I wanted to connect to a remote server and setup a tunnel for my MariaDB replication ( yes I migrated to MariaDB ),
the only problem was that sometimes the net is erratic and can’t connect right away on boot time.
Found a code online to check for ping reply, if it does, continue with the tunneling.
I modified this to suit my needs.
In summary, the script checks for a ping reply from Google infinitely. Once it receives a response, it then creates the tunnel.
Source for the code here
((count = 0))
while [[ $count -ne 1 ]] ; do
ping -c 1 220.127.116.11
if [[ $rc -eq 0 ]] ; then
((count = 1)) # If okay, flag to exit loop.
if [[ $rc -eq 0 ]] ; then # Make final determination.
screen -dm -S tunnel autossh -M 0 -o "ServerAliveInterval 60" -o "ServerAliveCountMax 3" -p <PORT> <IP_ADDRESS> -L <LOCAL_TUNNEL_PORT>:localhost:<MYSQL_PORT>
echo `date` >> log.txt
echo "Tunnel Timeout...." `date` >> log.txt
I ran into this problem after upgrading/intalling MariaDB, the config file was missing.
To regenerate the config file… try executing…
dpkg --force-confmiss -i /var/cache/apt/archives/mysql-common*.deb
I recently updated to Ubuntu 16.04.1 LTS from 14.04 and ran into this problem as not having my network adapter detected on startup.
No network adapter, no connection to the internet, no updates…
I did some research and digging and it seems that starting Ubuntu 15.04, as quoted from one of the forums..
“…starting with systemd/udev will automatically assign predictable, stable network interface names for all local Ethernet, Wlan and Wwan interfaces.”
Whole info at this link.
Well there it was, no more eth0 on default installation. The system gave me ens160 as a network adapter name.
One way of fixing it is to retain the new name and just rename the network name in the interface file to the new naming scheme. Sample here
How to revert to the old naming scheme?
Here are some tips and tricks.
- Edit your grub file, this is located at /etc/default/grub
- Look for GRUB_CMDLINE_LINUX=””
- Add net.ifnames=0 biosdevname=0 between the double quotes.
- Save and create new grub config by executing the command grub-mkconfig -o /boot/grub/grub.cfg
- If your using dhcp, no need to rename your network name in the interface file back to eth0.
- Reboot system after that.
Had a problem with a fresh install of MySQL 5.7 using more than normal memory.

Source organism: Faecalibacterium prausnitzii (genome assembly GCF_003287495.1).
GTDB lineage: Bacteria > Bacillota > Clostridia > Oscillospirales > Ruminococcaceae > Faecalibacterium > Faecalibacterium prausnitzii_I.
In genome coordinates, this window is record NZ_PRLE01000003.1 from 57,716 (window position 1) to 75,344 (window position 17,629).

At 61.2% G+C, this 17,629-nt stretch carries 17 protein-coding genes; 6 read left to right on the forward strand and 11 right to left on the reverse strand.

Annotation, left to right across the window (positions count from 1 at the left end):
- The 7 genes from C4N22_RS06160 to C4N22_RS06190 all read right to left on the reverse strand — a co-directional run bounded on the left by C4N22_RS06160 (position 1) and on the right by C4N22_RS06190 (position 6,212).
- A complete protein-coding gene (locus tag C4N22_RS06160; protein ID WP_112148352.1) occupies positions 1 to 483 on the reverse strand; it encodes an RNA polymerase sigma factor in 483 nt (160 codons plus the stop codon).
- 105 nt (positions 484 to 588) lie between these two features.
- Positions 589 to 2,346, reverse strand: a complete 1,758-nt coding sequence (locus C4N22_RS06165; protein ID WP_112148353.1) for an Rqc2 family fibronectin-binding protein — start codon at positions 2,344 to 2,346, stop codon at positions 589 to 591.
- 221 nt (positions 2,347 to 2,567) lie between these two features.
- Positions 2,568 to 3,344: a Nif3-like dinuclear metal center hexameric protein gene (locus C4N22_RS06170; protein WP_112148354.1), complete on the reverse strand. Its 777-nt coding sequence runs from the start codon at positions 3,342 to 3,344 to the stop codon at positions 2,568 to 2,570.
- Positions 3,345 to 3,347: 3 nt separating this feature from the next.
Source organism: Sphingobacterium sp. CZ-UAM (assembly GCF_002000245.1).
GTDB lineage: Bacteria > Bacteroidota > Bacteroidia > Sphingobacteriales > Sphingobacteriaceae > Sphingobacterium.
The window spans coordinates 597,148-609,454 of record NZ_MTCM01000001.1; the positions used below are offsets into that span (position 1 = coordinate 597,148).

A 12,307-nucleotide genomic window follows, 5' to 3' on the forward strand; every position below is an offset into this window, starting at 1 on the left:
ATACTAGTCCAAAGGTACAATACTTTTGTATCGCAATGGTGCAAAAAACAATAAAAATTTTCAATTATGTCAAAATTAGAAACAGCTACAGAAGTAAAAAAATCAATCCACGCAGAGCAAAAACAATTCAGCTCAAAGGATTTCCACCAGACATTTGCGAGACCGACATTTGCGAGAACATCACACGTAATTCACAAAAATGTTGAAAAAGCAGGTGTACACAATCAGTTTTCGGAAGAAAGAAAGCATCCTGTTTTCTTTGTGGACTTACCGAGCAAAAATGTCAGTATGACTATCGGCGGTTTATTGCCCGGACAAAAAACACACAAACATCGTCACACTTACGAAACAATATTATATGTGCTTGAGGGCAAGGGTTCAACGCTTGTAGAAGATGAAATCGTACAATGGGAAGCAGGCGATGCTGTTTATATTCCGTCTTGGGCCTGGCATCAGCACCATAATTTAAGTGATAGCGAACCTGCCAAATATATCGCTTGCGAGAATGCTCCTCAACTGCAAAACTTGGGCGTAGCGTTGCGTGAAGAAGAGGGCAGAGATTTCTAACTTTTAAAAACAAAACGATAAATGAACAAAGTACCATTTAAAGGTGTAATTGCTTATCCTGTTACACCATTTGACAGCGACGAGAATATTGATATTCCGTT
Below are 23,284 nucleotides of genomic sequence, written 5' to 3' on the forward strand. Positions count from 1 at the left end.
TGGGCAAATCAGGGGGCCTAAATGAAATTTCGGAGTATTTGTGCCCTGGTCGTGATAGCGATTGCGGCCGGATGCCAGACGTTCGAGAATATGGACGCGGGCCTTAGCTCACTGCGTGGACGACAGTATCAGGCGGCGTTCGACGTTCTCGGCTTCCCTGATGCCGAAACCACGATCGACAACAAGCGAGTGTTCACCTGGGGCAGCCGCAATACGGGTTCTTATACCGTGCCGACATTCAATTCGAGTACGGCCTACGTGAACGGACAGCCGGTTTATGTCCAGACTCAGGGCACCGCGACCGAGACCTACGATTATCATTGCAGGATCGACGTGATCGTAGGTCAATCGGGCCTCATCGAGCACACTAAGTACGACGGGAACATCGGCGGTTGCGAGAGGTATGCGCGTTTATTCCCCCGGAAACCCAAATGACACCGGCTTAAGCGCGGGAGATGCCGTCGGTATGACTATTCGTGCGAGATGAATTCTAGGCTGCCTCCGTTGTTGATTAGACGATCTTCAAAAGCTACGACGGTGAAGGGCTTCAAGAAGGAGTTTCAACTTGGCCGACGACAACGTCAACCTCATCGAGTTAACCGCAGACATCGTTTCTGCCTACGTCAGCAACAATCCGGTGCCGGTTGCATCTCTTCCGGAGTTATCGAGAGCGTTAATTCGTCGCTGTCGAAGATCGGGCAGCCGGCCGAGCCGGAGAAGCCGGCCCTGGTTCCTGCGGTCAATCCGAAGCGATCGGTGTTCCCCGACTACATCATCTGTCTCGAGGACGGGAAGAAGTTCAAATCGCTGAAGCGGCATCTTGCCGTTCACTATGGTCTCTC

Researching around the net, one feature that was added (5.6?) that fixed my problem was performance schema ( performance_schema ).
Disabling is easy enough as adding performance_schema=0 in my.cnf config file.
Thanks to Joel Abraham for the fix.
I had a problem connecting to a remote server that has its ports blocked by the ISP. So technically, I can’t port forward my way into the server. The only way around this is to SSH connect from my remote server to my main server and access the remote server via reverse SSH tunneling. This tutorial will show the steps on how I connected to my database server on the remote server via port forwarding on my PC and reverse SSH tunneling on my main server.
- Connect from the remote server (B) to the main server (A).
- #> screen autossh -R22222:localhost:22 your_remote_IP_address
- screen – new terminal so you can disconnect and work on other stuffs
- autossh – reconnects if ssh is broken or is disconnected
- -R -> tells the client that the remote port to open for the reverse tunnel
- 22222 -> of course, the port to be used on the other end
- localhost:22 -> anything attached on port 22222 will reach localhost port 22
- your_remote_IP_address – not much explaining needed
- Now on the main server ( A ), to connect to remote server via the SSH tunnel created.
- #> ssh -p 22222 [email protected] -L 4406:localhost:3306
- -p 22222 -> instructs the SSH client to connect to localhost via port 22222
- -L 4406:localhost:3306 -> this tells the client to forward all packets that is sent on port 4406 to localhost and target port 3306. That’s if the connection succeeds, will be on the remote server already.
- On my dev machine, I setup my SSH client ( putty ) to bind to port 99999 and forward it to the main server on port 4406.
- I then have my DB Client attach to port 99999 on connect
Image shown below….
I had an office PC converted into a VMWare image and wanted to reduce the image file after cleaning up unwanted files and applications. The compact command for the HDD will not totally reduce the image file size in the HOST OS.
VM Image OS is Windows XP. For linux, I will assume a different process.
To literally reduce file size in the host OS, what I did…